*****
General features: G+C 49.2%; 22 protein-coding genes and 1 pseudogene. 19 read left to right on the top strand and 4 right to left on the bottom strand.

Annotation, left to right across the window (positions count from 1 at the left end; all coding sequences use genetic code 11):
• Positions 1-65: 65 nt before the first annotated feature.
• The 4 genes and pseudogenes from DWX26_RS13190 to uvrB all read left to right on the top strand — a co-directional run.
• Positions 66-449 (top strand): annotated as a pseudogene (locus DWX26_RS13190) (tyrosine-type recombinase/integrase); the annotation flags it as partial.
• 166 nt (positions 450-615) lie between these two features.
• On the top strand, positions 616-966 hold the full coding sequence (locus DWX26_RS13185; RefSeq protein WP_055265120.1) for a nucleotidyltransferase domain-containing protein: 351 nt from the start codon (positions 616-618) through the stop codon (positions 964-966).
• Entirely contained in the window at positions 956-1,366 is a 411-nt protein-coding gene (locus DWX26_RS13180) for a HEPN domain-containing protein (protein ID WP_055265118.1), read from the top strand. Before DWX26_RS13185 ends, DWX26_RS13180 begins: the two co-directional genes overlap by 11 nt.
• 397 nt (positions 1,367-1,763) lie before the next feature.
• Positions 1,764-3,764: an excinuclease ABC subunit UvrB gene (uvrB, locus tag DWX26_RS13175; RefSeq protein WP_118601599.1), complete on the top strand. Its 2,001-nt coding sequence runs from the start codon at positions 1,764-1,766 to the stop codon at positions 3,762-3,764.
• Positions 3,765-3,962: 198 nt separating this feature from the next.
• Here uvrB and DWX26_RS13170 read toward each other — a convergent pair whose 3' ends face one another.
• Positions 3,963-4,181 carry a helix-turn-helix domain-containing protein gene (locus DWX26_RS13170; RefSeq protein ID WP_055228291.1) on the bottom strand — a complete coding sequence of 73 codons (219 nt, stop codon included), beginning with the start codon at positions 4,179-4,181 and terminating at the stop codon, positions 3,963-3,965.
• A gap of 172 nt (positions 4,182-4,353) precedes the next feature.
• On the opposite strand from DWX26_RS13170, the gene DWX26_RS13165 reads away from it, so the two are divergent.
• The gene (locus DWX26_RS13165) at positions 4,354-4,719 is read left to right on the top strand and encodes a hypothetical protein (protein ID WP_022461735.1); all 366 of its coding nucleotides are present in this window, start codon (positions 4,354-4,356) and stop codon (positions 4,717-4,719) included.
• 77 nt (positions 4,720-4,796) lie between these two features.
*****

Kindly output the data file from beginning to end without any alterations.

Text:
General features: G+C 49.2%; 22 protein-coding genes and 1 pseudogene. 19 read left to right on the top strand and 4 right to left on the bottom strand.

Annotation, left to right across the window (positions count from 1 at the left end; all coding sequences use genetic code 11):
• Positions 1-65: 65 nt before the first annotated feature.
• The 4 genes and pseudogenes from DWX26_RS13190 to uvrB all read left to right on the top strand — a co-directional run.
• Positions 66-449 (top strand): annotated as a pseudogene (locus DWX26_RS13190) (tyrosine-type recombinase/integrase); the annotation flags it as partial.
• 166 nt (positions 450-615) lie between these two features.
• On the top strand, positions 616-966 hold the full coding sequence (locus DWX26_RS13185; RefSeq protein WP_055265120.1) for a nucleotidyltransferase domain-containing protein: 351 nt from the start codon (positions 616-618) through the stop codon (positions 964-966).
• Entirely contained in the window at positions 956-1,366 is a 411-nt protein-coding gene (locus DWX26_RS13180) for a HEPN domain-containing protein (protein ID WP_055265118.1), read from the top strand. Before DWX26_RS13185 ends, DWX26_RS13180 begins: the two co-directional genes overlap by 11 nt.
• 397 nt (positions 1,367-1,763) lie before the next feature.
• Positions 1,764-3,764: an excinuclease ABC subunit UvrB gene (uvrB, locus tag DWX26_RS13175; RefSeq protein WP_118601599.1), complete on the top strand. Its 2,001-nt coding sequence runs from the start codon at positions 1,764-1,766 to the stop codon at positions 3,762-3,764.
• Positions 3,765-3,962: 198 nt separating this feature from the next.
• Here uvrB and DWX26_RS13170 read toward each other — a convergent pair whose 3' ends face one another.
• Positions 3,963-4,181 carry a helix-turn-helix domain-containing protein gene (locus DWX26_RS13170; RefSeq protein ID WP_055228291.1) on the bottom strand — a complete coding sequence of 73 codons (219 nt, stop codon included), beginning with the start codon at positions 4,179-4,181 and terminating at the stop codon, positions 3,963-3,965.
• A gap of 172 nt (positions 4,182-4,353) precedes the next feature.
• On the opposite strand from DWX26_RS13170, the gene DWX26_RS13165 reads away from it, so the two are divergent.
• The gene (locus DWX26_RS13165) at positions 4,354-4,719 is read left to right on the top strand and encodes a hypothetical protein (protein ID WP_022461735.1); all 366 of its coding nucleotides are present in this window, start codon (positions 4,354-4,356) and stop codon (positions 4,717-4,719) included.
• 77 nt (positions 4,720-4,796) lie between these two features.